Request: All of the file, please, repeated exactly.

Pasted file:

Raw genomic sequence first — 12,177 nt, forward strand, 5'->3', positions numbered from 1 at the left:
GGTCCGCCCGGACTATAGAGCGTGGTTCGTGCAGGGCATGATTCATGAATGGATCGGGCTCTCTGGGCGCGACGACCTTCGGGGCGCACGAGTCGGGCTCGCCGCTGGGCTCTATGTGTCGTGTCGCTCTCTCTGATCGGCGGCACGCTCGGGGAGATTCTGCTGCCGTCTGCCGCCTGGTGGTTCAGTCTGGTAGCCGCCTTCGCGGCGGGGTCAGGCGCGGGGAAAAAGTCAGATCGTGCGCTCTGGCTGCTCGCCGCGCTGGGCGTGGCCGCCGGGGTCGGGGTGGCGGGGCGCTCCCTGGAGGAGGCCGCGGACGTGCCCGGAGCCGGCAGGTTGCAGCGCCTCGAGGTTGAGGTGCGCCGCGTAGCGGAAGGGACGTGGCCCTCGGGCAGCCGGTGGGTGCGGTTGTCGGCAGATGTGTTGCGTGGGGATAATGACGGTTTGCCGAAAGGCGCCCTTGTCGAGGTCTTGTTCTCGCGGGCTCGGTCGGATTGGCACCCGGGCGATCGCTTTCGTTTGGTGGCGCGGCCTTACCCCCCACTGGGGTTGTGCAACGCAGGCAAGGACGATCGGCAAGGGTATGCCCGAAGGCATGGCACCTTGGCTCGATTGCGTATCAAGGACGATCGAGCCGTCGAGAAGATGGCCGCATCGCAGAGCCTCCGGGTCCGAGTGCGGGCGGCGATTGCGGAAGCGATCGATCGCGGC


Raw genomic sequence first — 12,177 nt, forward strand, 5'->3', positions numbered from 1 at the left:
GGTCCGCCCGGACTATAGAGCGTGGTTCGTGCAGGGCATGATTCATGAATGGATCGGGCTCTCTGGGCGCGACGACCTTCGGGGCGCACGAGTCGGGCTCGCCGCTGGGCTCTATGTGTCGTGTCGCTCTCTCTGATCGGCGGCACGCTCGGGGAGATTCTGCTGCCGTCTGCCGCCTGGTGGTTCAGTCTGGTAGCCGCCTTCGCGGCGGGGTCAGGCGCGGGGAAAAAGTCAGATCGTGCGCTCTGGCTGCTCGCCGCGCTGGGCGTGGCCGCCGGGGTCGGGGTGGCGGGGCGCTCCCTGGAGGAGGCCGCGGACGTGCCCGGAGCCGGCAGGTTGCAGCGCCTCGAGGTTGAGGTGCGCCGCGTAGCGGAAGGGACGTGGCCCTCGGGCAGCCGGTGGGTGCGGTTGTCGGCAGATGTGTTGCGTGGGGATAATGACGGTTTGCCGAAAGGCGCCCTTGTCGAGGTCTTGTTCTCGCGGGCTCGGTCGGATTGGCACCCGGGCGATCGCTTTCGTTTGGTGGCGCGGCCTTACCCCCCACTGGGGTTGTGCAACGCAGGCAAGGACGATCGGCAAGGGTATGCCCGAAGGCATGGCACCTTGGCTCGATTGCGTATCAAGGACGATCGAGCCGTCGAGAAGATGGCCGCATCGCAGAGCCTCCGGGTCCGAGTGCGGGCGGCGATTGCGGAAGCGATCGATCGCGGC